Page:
Show Review: Foo Fighters ACL Taping (11/20)
“We’re gonna keep on playing until they kick us the f**k out, so here’s a song you might know,” announced Foo Fighters lead singer/guitarist/documentarian/nicest mother**ker you’ll ever meet, Dave Grohl, before launching into “My Hero,” from the 1997 album The Colour and the Shape. It was one of countless surreal moments from the final episode of the 40th season of Austin City Limits on Thursday night.
The show’s executive producer, Terry Lickona, was not joking around when he told the audience they were in for a “special treat” before introducing the 7-time Grammy award winning band. The Foo’s kicked things off with a personal favorite of mine, “Aurora,” from 1999’s There Is Nothing Left to Lose, and literally, never lost my attention during the next THREE HOURS. This wasn’t a show…it was a goddamn experience. So by the time Grohl commanded everyone (and I mean EVERYONE) in the Moody Theater to get off their asses before “Learn to Fly,” it was evident…twenty years later, these dudes are still loving every second of what they do.
During the first hour, fans were treated to a collection of some of the Foo Fighter’s greatest hits. Some of the highlights included a “Times Like These,” “The Pretender” and “Monkey Wrench.” I thought to myself, “Seriously, how many f**kin’ hits do these guys have?” A LOT. “The reason why we played the first bunch of songs without stopping is because we got a hundred fuckin’ songs to play,” Grohl shouted.
Of course, the night included some special guests. To coincide with the band’s HBO series, Sonic Highways, they played “What Did I Do?/ God as My Witness,” which featured local blues guitarist Gary Clark Jr., and a cover of The Fabulous Thunderbirds’s “Tuff Enuff” featuring Jimmy Vaughan. It was a very interesting moment, yet proved to be one of few low points in the set. While I knew exactly what the Foo’s were trying to do (take us back to the ghosts of ACL tapings past), blues guitar and the band’s moniker of loud guitars and loud drums simply didn’t mesh well together.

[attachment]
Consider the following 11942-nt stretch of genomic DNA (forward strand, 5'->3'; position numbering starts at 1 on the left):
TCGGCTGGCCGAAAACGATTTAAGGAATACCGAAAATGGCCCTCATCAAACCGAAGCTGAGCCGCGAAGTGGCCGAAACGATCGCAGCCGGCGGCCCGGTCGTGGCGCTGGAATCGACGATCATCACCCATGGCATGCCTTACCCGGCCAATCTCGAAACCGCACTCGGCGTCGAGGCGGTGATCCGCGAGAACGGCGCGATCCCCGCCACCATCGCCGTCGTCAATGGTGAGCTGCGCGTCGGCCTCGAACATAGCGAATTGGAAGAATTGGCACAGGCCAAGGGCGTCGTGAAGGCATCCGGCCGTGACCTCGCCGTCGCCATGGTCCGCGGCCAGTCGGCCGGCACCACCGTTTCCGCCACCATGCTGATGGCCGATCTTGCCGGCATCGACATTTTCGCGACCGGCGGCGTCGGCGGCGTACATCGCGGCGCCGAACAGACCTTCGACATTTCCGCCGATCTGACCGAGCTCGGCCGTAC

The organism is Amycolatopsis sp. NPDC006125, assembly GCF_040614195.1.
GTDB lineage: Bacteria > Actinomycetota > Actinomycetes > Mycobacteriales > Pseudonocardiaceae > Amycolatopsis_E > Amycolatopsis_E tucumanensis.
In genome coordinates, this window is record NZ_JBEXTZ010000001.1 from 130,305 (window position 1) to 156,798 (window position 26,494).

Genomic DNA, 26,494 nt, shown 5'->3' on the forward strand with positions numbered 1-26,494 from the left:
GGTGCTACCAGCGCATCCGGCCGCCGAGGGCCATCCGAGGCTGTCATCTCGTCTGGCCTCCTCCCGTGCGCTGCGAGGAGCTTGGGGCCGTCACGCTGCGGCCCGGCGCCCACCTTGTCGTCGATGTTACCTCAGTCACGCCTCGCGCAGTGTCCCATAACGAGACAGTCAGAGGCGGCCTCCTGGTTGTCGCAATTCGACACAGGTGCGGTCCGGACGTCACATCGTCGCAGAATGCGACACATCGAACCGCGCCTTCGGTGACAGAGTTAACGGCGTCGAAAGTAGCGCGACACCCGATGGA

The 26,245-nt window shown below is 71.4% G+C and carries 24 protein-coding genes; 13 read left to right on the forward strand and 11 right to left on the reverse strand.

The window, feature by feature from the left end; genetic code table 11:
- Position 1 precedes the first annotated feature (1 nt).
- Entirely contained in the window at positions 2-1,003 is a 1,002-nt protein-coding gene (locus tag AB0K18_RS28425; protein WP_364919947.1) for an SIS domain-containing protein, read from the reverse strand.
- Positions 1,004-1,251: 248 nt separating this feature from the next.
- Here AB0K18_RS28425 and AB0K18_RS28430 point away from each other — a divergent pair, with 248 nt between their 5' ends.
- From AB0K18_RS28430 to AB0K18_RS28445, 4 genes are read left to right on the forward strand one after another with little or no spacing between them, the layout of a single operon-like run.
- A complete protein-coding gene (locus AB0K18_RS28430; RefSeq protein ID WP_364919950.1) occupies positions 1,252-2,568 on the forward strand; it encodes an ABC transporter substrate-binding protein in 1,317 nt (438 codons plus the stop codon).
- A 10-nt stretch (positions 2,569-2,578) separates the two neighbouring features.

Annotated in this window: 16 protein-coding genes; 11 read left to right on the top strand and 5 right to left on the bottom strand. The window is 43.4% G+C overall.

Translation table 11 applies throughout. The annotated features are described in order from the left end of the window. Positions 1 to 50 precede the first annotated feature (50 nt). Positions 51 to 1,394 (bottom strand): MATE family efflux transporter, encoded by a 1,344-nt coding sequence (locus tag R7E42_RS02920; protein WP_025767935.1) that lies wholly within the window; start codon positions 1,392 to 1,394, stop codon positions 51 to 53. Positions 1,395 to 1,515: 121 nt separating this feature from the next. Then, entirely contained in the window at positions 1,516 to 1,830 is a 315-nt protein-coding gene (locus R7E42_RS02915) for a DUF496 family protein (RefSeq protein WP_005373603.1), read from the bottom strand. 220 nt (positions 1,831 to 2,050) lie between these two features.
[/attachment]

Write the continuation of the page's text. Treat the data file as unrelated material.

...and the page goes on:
Thank “God,” shortly after, Grohl had an idea, and that idea was brilliant… (cue up the opening guitar chugs of “All My Life”). I shit you not, that song was made for arenas and if it was any indication of how the crowd reacted to the rest of that song that night, you would’ve thought the Moody Theater was the freakin’ Astrodome.
THEN…things took a turn for the “What. The. F**k?” Grohl put down his guitar and went out into the crowd, wandering aimlessly around the Moody armed with a bottle of champagne. From dancing on random ladies to taking selfies with kids in the mezzanine, he let drummer Taylor Hawkins take lead vocals, while Gary Clark Jr. and company launched into the Rolling Stones song, “Miss You.” After this happened, the Foo Fighters transformed into the greatest wedding band of all-time launching into Cheap Trick’s “Stiff Competition,” Queen and David Bowie’s “Under Pressure,” Tom Petty’s “Breakdown,” and (“f**k it!”) Van Halen’s “Ain’t Talkin’ Bout Love.” I still can’t believe that happened. They literally threw all of their inhibitions out the window and reminded me of why I love them so much in the first place…they still like to have fun.
Of course, that fun, at times, during the rousing three hour set, did have some consequences. “One or two extended outros is cool but f**kin’ TEN?!? Did “Rope” really have to be extended to 8 minutes??” Unnecessary jams-aside, I couldn’t think of a better way for the Foo Fighters to close the evening out than with their 1997 hit, “Everlong.” After witnessing everyone in that building bounce around like pogo sticks to that song, it felt like a dream I had when I was fifteen, and to this day, it still makes me happy. Bottom line: The Best ACL Taping I’ve Ever Been To. Thank you.
Image courtesy ACLTV’s Scott Newton.